Allentown Morning Call - May 17, 1980

Astros’ scoring troubles continue


HOUSTON (AP) – Philadelphia Manager Dallas Green looked at last night's 3-0 shutout of the Houston Astros from several different angles and he liked all of them. 


"Anytime you shut out Houston it's a good performance," Green said. "Any time you beat J.R. Richard, it's a good performance and anytime you beat Houston in the Astrodome it's a good performance." 


The Phillies did all three all as Dick Ruthven, 4-2, went the distance and scatterd five hits to prove he's fully recoverd from offseason arm surgery. 


"He was struggling in spring training but he's back now where Dick Ruthven should be," said Green.


Richard, 4-2, dropped his second straight decision after winning four in a row last month. 


"I didn't think J.R. had his outstanding stuff but he pitched very well," Houston Manager Bill Virdon said. "It's hard to win without runs." 


It was Houston's fourth consecutive loss, their longest losing streak of the season, and the shutout extended the Astros' scoreless string to 22 straight innings. 


Philadelphia took the lead in the fourth off right-hander J.R. Richard when Unser tripled to the right-center field fence just out of the Cesar Cedeno's reach. Unser trotted home on Schmidt's fly to Cedeno. 


The Phillies added two runs off Richard, 4-2, in the eighth inning on Bake McBride's two-run single. Philadelphia had loaded the bases on an error, a single by Manny Trillo and Pete Rose's walk. 


Ruthven improved his record to 4-2, walking but one batter in his route-going performance.

A second general baseball strike is even closer


NEW YORK (AP) – Major league baseball appeared to move closer to the second general strike in its history yesterday after management rejected a player association offer that might have ended the stalemate. 


"I think they're farther apart now than they have been," said Kenneth Moffett. deputy director of the federal Mediation Service. "Unless we start spending time at the table there is the likelihood of a strike."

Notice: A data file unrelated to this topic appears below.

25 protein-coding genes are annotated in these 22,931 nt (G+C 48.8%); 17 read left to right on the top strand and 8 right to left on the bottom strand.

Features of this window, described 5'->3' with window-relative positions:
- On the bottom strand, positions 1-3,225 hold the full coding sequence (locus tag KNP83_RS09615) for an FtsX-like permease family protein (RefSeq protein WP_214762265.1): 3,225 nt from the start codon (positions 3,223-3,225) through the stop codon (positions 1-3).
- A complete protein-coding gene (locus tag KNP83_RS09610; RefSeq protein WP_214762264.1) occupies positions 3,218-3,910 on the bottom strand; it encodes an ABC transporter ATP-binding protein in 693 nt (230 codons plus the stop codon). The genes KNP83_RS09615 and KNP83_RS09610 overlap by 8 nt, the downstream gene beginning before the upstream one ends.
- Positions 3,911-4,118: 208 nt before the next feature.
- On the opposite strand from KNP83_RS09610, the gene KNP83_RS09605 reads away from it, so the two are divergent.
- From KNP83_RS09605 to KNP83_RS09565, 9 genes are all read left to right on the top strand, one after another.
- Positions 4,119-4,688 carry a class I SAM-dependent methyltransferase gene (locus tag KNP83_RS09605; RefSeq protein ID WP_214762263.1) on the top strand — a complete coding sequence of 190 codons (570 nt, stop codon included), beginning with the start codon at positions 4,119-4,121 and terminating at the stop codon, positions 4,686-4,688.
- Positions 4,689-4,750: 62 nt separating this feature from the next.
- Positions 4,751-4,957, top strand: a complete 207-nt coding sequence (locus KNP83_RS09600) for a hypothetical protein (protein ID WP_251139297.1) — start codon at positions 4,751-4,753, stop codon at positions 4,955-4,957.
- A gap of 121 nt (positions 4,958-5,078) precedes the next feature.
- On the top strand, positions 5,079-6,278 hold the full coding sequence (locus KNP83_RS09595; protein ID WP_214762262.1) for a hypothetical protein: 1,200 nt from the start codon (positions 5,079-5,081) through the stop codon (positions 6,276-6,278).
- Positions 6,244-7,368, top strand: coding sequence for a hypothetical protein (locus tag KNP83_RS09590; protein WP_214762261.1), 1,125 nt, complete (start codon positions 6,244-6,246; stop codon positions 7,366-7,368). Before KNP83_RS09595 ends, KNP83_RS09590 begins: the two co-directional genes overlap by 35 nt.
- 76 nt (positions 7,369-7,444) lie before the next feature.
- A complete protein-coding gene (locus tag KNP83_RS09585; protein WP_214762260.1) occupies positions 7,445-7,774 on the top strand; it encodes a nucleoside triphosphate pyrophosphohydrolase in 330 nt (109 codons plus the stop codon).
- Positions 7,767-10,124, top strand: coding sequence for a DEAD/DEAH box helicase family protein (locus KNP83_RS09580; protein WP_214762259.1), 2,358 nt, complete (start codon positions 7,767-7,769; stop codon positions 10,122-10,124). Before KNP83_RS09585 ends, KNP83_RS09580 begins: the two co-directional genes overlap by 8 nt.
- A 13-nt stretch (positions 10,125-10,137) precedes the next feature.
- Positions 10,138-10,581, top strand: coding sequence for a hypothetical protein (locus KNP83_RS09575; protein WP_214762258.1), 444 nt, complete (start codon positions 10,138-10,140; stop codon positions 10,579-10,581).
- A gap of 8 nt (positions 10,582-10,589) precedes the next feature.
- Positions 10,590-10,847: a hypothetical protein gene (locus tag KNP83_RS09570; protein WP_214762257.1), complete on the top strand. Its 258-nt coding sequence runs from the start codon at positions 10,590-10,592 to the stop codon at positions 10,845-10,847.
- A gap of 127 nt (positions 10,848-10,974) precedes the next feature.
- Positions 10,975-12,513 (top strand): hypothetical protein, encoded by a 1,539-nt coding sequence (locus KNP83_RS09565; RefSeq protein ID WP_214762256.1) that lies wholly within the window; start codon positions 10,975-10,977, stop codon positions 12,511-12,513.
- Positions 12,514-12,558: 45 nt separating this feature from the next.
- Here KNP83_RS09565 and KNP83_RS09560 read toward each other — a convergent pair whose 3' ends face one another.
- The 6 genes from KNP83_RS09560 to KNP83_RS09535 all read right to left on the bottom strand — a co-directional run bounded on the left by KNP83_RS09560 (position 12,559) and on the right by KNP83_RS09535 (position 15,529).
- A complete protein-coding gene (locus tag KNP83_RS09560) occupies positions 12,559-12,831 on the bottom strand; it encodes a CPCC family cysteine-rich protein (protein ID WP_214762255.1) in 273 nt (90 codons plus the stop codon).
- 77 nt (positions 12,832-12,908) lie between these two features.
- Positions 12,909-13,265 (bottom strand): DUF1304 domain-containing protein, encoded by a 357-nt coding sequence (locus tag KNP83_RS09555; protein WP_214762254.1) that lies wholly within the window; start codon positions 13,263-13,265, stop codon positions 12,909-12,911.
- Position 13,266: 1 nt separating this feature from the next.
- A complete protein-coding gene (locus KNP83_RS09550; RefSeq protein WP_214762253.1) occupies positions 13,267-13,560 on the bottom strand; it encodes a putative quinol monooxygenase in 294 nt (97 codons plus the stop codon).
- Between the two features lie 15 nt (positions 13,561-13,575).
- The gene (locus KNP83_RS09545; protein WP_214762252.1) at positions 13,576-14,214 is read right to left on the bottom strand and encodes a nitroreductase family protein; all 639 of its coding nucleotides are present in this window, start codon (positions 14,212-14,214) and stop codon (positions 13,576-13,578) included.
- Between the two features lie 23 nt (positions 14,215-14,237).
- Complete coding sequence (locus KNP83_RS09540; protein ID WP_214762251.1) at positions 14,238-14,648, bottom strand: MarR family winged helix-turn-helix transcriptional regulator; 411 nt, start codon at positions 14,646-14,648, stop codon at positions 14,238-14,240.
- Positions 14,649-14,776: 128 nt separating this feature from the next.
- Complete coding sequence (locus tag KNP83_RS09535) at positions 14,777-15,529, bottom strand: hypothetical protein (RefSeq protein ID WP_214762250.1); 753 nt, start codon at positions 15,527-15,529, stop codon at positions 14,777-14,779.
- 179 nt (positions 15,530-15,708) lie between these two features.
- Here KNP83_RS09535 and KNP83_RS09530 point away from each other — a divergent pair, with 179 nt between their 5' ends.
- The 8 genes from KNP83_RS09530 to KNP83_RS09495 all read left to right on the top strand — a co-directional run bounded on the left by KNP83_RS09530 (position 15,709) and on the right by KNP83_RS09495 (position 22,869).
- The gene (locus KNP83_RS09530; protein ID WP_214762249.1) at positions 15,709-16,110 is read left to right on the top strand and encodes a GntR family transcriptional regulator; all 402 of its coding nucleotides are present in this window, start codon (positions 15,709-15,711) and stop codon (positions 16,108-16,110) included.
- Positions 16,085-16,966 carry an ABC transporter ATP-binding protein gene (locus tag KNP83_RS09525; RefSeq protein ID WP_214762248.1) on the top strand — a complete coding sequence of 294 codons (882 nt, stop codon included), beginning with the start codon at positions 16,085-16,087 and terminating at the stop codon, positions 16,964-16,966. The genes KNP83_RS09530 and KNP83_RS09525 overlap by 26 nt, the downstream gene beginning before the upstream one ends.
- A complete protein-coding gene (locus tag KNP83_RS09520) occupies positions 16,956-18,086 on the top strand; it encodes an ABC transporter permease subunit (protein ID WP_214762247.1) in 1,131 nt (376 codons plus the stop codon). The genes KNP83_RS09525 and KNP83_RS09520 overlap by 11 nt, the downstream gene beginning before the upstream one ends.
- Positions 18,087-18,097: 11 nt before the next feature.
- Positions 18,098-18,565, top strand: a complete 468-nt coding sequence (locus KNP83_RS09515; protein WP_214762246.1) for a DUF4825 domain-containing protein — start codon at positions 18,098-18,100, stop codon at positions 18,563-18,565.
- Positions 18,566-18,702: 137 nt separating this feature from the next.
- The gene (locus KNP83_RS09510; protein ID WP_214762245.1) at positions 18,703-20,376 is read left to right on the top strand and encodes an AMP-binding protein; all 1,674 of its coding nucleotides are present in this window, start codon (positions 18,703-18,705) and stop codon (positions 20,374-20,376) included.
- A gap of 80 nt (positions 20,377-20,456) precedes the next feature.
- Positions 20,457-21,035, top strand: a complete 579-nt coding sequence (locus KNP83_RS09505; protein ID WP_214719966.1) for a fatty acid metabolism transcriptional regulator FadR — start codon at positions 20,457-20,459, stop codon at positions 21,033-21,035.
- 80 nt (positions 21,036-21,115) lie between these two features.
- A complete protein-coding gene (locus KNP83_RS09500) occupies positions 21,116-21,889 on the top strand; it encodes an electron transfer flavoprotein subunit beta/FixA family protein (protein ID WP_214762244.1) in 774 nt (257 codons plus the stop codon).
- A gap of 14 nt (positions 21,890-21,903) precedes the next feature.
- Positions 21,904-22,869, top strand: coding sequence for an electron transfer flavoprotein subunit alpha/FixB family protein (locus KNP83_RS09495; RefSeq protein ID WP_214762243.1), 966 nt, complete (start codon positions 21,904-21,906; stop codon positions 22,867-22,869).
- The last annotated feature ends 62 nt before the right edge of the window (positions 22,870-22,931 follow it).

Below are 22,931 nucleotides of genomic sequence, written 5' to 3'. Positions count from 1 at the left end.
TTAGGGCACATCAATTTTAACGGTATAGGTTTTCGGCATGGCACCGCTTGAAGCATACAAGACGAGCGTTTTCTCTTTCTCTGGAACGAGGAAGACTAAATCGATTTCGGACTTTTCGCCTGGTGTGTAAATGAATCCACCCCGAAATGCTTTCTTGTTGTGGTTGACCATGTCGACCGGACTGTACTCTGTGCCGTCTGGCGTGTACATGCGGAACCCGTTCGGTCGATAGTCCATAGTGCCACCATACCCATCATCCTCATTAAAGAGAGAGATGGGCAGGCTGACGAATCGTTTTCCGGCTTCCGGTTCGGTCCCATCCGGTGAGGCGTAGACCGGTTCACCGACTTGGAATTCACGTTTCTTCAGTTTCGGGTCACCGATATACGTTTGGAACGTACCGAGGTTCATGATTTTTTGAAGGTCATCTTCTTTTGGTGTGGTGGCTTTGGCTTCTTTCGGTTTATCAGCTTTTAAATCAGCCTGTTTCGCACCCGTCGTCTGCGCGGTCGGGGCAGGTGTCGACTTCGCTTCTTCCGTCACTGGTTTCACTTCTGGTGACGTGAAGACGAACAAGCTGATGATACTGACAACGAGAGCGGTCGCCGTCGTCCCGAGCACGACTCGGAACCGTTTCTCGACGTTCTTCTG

The negotiation atmosphere turned gloomy yesterday morning when management turned down the union proposal that would have isolated the compensation free agent issue for two years while the question is studied by a joint committee. 


Then, in late afternoon, the owners' negotiators asked for another session. At that time they read a statement, offering to maintain until the opening of the 1981 season the terms of the basic agreement that expired Dec. 31, 1979. Baseball is currently being played under terms of that agreement. 


Management offered, to guarantee that it would not declare an impasse in negotiations, an action that might permit the owners to suspend terms of the agreement.


"The clubs pledge to maintain a status quo while bargaining goes on," said Ray Grebey, chief negotiator for the owners. We believe this action will allay player fears that management might move to strip them of their rights." 


Marvin Miller, executive director of the players association, did not view the move that way. 


"We made no progress," said Miller after the second meeting of the day with the management representatives. "They had nothing to talk about and didn't want to negotiate." 


Miller called the impasse statement that the owners' committee read "meaningless." 


"This letter doesn't advance the ball to agreement one inch. We are trying to negotiate an agreement effective Jan. 1, 1980. All this paper says is 'you work through 1980 under conditions of an agreement signed in 1976 and we assure you we won't cut back any further until April 1981 at the earliest.’”


Miller did amend the player association offer he had made Thursday. He said instead of a two-year study committee that if the players' recommendation is adopted, the owners could demand reopening negotiations to deal with compensation after one year. There was no immediate response to the change, although earlier, management rejected the players' original offer.